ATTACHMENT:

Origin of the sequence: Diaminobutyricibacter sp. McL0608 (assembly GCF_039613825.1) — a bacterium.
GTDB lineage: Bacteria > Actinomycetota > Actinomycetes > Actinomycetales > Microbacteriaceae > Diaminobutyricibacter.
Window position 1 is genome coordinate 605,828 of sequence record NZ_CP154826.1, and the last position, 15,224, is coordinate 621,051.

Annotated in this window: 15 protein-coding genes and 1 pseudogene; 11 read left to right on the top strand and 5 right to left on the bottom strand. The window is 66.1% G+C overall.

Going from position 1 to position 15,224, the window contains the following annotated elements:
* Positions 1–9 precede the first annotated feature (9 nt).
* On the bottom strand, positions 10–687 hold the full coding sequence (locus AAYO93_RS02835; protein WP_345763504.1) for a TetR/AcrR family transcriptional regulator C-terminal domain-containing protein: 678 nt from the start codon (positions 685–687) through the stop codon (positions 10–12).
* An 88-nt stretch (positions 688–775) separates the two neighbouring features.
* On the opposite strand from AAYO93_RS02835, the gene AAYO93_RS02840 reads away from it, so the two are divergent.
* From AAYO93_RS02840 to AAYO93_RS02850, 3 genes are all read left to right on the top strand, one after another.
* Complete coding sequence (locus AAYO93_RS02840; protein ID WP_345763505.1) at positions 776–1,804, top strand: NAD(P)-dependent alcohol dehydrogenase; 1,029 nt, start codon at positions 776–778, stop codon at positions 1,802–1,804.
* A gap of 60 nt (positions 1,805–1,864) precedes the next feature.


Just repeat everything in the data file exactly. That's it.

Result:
Origin of the sequence: Diaminobutyricibacter sp. McL0608 (assembly GCF_039613825.1) — a bacterium.
GTDB lineage: Bacteria > Actinomycetota > Actinomycetes > Actinomycetales > Microbacteriaceae > Diaminobutyricibacter.
Window position 1 is genome coordinate 605,828 of sequence record NZ_CP154826.1, and the last position, 15,224, is coordinate 621,051.

Annotated in this window: 15 protein-coding genes and 1 pseudogene; 11 read left to right on the top strand and 5 right to left on the bottom strand. The window is 66.1% G+C overall.

Going from position 1 to position 15,224, the window contains the following annotated elements:
* Positions 1–9 precede the first annotated feature (9 nt).
* On the bottom strand, positions 10–687 hold the full coding sequence (locus AAYO93_RS02835; protein WP_345763504.1) for a TetR/AcrR family transcriptional regulator C-terminal domain-containing protein: 678 nt from the start codon (positions 685–687) through the stop codon (positions 10–12).
* An 88-nt stretch (positions 688–775) separates the two neighbouring features.
* On the opposite strand from AAYO93_RS02835, the gene AAYO93_RS02840 reads away from it, so the two are divergent.
* From AAYO93_RS02840 to AAYO93_RS02850, 3 genes are all read left to right on the top strand, one after another.
* Complete coding sequence (locus AAYO93_RS02840; protein ID WP_345763505.1) at positions 776–1,804, top strand: NAD(P)-dependent alcohol dehydrogenase; 1,029 nt, start codon at positions 776–778, stop codon at positions 1,802–1,804.
* A gap of 60 nt (positions 1,805–1,864) precedes the next feature.